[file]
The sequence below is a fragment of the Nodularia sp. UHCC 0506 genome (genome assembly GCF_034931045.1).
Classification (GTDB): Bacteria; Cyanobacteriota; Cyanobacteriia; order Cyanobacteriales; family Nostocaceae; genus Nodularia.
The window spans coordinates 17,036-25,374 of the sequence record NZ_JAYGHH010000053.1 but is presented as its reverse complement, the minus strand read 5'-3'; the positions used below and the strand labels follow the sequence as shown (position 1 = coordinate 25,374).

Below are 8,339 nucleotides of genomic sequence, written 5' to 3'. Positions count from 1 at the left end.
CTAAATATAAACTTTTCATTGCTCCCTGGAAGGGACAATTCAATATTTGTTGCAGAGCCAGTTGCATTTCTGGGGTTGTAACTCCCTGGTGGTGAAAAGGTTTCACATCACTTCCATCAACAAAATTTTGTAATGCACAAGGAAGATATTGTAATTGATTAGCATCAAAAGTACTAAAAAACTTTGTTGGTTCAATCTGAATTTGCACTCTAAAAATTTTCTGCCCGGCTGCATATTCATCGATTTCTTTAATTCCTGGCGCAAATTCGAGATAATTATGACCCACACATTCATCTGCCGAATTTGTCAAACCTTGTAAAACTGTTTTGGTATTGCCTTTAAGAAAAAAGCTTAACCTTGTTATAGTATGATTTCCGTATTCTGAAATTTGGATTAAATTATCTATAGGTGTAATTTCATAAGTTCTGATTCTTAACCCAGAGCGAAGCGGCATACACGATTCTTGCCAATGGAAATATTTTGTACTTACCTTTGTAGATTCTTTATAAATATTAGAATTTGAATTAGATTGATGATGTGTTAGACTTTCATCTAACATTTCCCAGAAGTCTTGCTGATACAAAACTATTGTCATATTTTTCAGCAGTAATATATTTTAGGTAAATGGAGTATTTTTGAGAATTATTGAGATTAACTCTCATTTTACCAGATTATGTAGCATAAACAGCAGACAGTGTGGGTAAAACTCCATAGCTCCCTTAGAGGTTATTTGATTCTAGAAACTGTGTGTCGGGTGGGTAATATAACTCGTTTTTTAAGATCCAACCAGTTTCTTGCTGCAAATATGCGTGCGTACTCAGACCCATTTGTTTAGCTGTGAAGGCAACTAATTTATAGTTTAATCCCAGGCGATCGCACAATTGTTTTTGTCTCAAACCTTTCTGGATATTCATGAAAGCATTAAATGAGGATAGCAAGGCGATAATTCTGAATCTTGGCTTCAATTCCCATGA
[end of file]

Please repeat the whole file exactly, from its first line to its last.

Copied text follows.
The sequence below is a fragment of the Nodularia sp. UHCC 0506 genome (genome assembly GCF_034931045.1).
Classification (GTDB): Bacteria; Cyanobacteriota; Cyanobacteriia; order Cyanobacteriales; family Nostocaceae; genus Nodularia.
The window spans coordinates 17,036-25,374 of the sequence record NZ_JAYGHH010000053.1 but is presented as its reverse complement, the minus strand read 5'-3'; the positions used below and the strand labels follow the sequence as shown (position 1 = coordinate 25,374).

Below are 8,339 nucleotides of genomic sequence, written 5' to 3'. Positions count from 1 at the left end.
CTAAATATAAACTTTTCATTGCTCCCTGGAAGGGACAATTCAATATTTGTTGCAGAGCCAGTTGCATTTCTGGGGTTGTAACTCCCTGGTGGTGAAAAGGTTTCACATCACTTCCATCAACAAAATTTTGTAATGCACAAGGAAGATATTGTAATTGATTAGCATCAAAAGTACTAAAAAACTTTGTTGGTTCAATCTGAATTTGCACTCTAAAAATTTTCTGCCCGGCTGCATATTCATCGATTTCTTTAATTCCTGGCGCAAATTCGAGATAATTATGACCCACACATTCATCTGCCGAATTTGTCAAACCTTGTAAAACTGTTTTGGTATTGCCTTTAAGAAAAAAGCTTAACCTTGTTATAGTATGATTTCCGTATTCTGAAATTTGGATTAAATTATCTATAGGTGTAATTTCATAAGTTCTGATTCTTAACCCAGAGCGAAGCGGCATACACGATTCTTGCCAATGGAAATATTTTGTACTTACCTTTGTAGATTCTTTATAAATATTAGAATTTGAATTAGATTGATGATGTGTTAGACTTTCATCTAACATTTCCCAGAAGTCTTGCTGATACAAAACTATTGTCATATTTTTCAGCAGTAATATATTTTAGGTAAATGGAGTATTTTTGAGAATTATTGAGATTAACTCTCATTTTACCAGATTATGTAGCATAAACAGCAGACAGTGTGGGTAAAACTCCATAGCTCCCTTAGAGGTTATTTGATTCTAGAAACTGTGTGTCGGGTGGGTAATATAACTCGTTTTTTAAGATCCAACCAGTTTCTTGCTGCAAATATGCGTGCGTACTCAGACCCATTTGTTTAGCTGTGAAGGCAACTAATTTATAGTTTAATCCCAGGCGATCGCACAATTGTTTTTGTCTCAAACCTTTCTGGATATTCATGAAAGCATTAAATGAGGATAGCAAGGCGATAATTCTGAATCTTGGCTTCAATTCCCATGA